ImageThe second part of Borobudur consists of four levels of galleries with walkways almost six and a half feet wide through each one of these. Since the monument is shaped like a pyramid, each successive level is smaller than the one below. The first gallery is a walk of 360 meters while the second, third and fourth galleries constitute walks of 320 meters, 288 meters and 256 meters respectively. A complete circuit of all four galleries therefore covers 1.2 km or 3/4th of a mile. Multiple circuits of each gallery in order to enable detailed viewing of all relief panels in fact make for a 3-mile long walk. Bound by a main wall on one side (to the right when circumambulating) and a fairly high balustrade on the other, these galleries house most of the relief panels of Borobudur. The balustrades are tall enough to block one’s view of the sylvan environs around. As devotees follow the reliefs clockwise, always entering from the east, their journey is enlivened by frequent changes of direction due to the zigzag shape of corners, which prevents them from obtaining a view of the corridor extending for any great distance.At the corners one finds antefixes, panels topped by triangular ornaments. Waterspouts shaped like makaras(crocodiles) are placed on the lowest level while upper levels exhibit face similar to kala (demon). 4 Walking these galleries must have been akin to watching moving pictures in a theatre today – a plethora of reliefs surrounding you, telling enchanting stories in an enclosed space for the time it takes to walk 3 miles!

The first gallery features tales from the Lalitavistara5 (historical Buddha’s life story) spread over 120 reliefs, and Jatakas and Avadanas (tales of previous incarnations of people who became Buddhas) spread over 500 reliefs. With four sets of relief panels progressing simultaneously – two large ones, one above the other on the main wall, and two smaller ones on the balustrade, there is almost too much to take in all at once. However, the countenance of the subjects is pleasant and sometimes even humorous, so it is a not an


overwhelming experience. Decorative pilasters and ornate scrollwork, each one unique in its own right, divide the scenes for easy viewing. Interestingly

enough, the backs of Buddha niches (these Buddha niches appear throughout on the balustrades and we will discuss them in detail shortly) on the lower balustrade are decorated with a crowning motif representing a jewel while those in the upper galleries are decorated with small stupas.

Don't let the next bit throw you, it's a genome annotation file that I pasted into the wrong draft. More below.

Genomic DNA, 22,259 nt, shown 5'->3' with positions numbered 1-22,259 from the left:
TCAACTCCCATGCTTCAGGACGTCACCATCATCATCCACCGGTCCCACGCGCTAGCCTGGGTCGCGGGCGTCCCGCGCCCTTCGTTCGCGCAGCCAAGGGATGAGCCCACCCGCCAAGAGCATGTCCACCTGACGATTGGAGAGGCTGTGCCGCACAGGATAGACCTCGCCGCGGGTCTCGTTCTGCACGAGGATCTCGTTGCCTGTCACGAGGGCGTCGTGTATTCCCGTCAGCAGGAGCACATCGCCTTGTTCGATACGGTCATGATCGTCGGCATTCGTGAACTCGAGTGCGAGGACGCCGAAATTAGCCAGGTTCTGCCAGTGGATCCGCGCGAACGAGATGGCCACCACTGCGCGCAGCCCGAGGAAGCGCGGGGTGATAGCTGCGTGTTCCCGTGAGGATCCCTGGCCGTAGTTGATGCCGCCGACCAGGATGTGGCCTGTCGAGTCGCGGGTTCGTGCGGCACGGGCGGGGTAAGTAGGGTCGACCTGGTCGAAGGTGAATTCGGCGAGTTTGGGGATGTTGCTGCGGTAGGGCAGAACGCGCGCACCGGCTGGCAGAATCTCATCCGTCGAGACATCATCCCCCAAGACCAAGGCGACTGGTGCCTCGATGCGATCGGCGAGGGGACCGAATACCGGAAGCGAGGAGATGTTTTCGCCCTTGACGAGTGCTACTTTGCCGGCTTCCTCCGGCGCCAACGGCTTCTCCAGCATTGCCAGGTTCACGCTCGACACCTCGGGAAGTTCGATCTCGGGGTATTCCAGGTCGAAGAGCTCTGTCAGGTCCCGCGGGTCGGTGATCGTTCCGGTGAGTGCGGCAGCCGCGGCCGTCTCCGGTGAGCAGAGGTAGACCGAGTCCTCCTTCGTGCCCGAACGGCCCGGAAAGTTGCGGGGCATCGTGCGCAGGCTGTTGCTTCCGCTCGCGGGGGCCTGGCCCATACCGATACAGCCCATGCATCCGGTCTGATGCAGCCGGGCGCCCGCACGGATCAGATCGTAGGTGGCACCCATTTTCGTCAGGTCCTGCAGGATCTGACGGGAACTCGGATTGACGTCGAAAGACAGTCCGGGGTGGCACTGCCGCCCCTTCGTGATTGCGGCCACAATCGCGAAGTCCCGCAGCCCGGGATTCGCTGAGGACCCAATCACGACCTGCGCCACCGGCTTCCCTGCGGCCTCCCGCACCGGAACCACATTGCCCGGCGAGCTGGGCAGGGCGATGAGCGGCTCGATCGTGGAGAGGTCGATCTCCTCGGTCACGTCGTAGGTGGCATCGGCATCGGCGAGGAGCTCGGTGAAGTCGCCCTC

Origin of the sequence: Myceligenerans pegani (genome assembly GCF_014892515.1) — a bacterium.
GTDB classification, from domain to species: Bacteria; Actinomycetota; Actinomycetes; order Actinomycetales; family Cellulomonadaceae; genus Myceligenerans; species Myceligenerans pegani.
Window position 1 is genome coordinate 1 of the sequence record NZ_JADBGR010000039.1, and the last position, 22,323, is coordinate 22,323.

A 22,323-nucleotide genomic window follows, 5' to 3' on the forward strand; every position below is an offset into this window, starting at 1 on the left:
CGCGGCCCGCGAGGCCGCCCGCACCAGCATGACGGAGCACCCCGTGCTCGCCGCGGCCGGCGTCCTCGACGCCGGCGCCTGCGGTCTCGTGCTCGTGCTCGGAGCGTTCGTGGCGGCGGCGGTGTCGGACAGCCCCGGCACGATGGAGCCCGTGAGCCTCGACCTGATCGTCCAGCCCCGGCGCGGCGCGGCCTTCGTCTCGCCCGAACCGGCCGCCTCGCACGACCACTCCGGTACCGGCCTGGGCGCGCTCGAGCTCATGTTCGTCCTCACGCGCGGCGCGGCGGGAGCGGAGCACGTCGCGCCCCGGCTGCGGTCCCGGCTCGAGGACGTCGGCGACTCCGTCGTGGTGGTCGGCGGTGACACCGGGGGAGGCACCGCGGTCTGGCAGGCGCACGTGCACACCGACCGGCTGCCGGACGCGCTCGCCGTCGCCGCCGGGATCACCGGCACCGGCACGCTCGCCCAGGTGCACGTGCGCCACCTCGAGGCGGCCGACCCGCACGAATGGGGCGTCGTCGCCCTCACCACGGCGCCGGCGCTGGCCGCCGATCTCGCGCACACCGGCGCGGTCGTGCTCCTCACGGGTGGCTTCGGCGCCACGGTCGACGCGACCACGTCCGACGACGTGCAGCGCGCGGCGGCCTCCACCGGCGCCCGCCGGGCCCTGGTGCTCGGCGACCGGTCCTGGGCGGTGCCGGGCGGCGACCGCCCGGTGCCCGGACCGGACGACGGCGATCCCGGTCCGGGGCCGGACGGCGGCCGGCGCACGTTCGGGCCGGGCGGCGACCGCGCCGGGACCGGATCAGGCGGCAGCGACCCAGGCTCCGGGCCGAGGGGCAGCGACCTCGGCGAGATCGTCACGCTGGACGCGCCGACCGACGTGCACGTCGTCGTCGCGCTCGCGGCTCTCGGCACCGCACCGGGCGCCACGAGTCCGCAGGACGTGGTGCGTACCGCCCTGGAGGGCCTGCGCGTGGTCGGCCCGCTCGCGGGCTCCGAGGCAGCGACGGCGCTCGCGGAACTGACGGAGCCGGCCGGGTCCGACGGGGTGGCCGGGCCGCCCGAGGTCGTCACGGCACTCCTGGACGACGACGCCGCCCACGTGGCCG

The second gallery houses 100 panels of Jatakas and Avadanas on its outer wall. On it’s inner wall, with 128 panels starts what can be considered the primary theme of Borobudur reliefs, the tale of Sudhana, a pilgrim who visits several kalyanamitras or personages in search of the truth. This tale is based on the Buddhist text Gandavyuha.6 Sudhana’s story continues on the third gallery with 176 relief panels and culminates with 156 panels of the fourth gallery with Bhadracari, tale of Sudhana’s vow to bodhisattva Samantabhadra.


Extensive as this display of sculpture is, Borobudur’s sculptural plan of galleries is not nearly exhausted. 432 Buddha images appear inside aforementioned niches on the five balustrades. These measure 3 ½ feet in height and look outwards from each of the four cardinal directions. There were 104 such statues on the first and second levels, 88 on the third, 72 on fourth and 54 at the very top. However, several of these are now missing. We will return to a detailed account of the hand mudras (gestures) of these Buddhas and what they imply in a while.


The third part of Borobudur, its terrace, is distinctly different in feel from the confined galleries below. Upon getting here, the enclosed space suddenly opens up to offer fabulous views of the countryside around, setting the devotee free. It would not be an overstatement to say that the transition to this spacious, uncluttered area is dramatic. Unfettered by high walls, this part has three concentric, nearly circular terraces featuring seventy-two stupas in total, each with a Buddha image enclosed.  The lowest terrace has thirty-two stupas,middle one twenty-four and the highest, sixteen.  Stupas on the lowest and middle terrace have latticed, diamond shaped openings from which life-sized Buddhas within can be viewed while on the highest terrace, these openings are square shaped. All seventy-two Buddha images here display the same gesture, the dharmachakra mudra (turning the wheel of Dharma gesture). These stupas are 11 feet and 12 ½ feet in diameter. In the center of the entire monument, almost crowning it as it were is a large stupa 52 ½ feet in diameter. Only fragments of the original central stupa remain, though they give an idea of the simple carved horizontal bands it once possessed, and the tall spire containing a 13 tiered parasol which once surmounted the entire monument.7 This stupa is not perforated like the others and therefore what it houses, cannot be viewed from the outside. It has two unconnected hollow chambers inside. An unfinished statue of the Buddha in bhumisparsha mudra (touching the earth gesture) clearly blocked out is supposed to have been found inside it. But this fact is disputed. Some scholars believe that this statue corresponds to the arupadhatu realm (which we will discuss soon) and was intentionally left unfinished. Others consider it as nothing more than a filler for the stupa. Whatever the case, currently this image sits in a small museum on Borobudur grounds.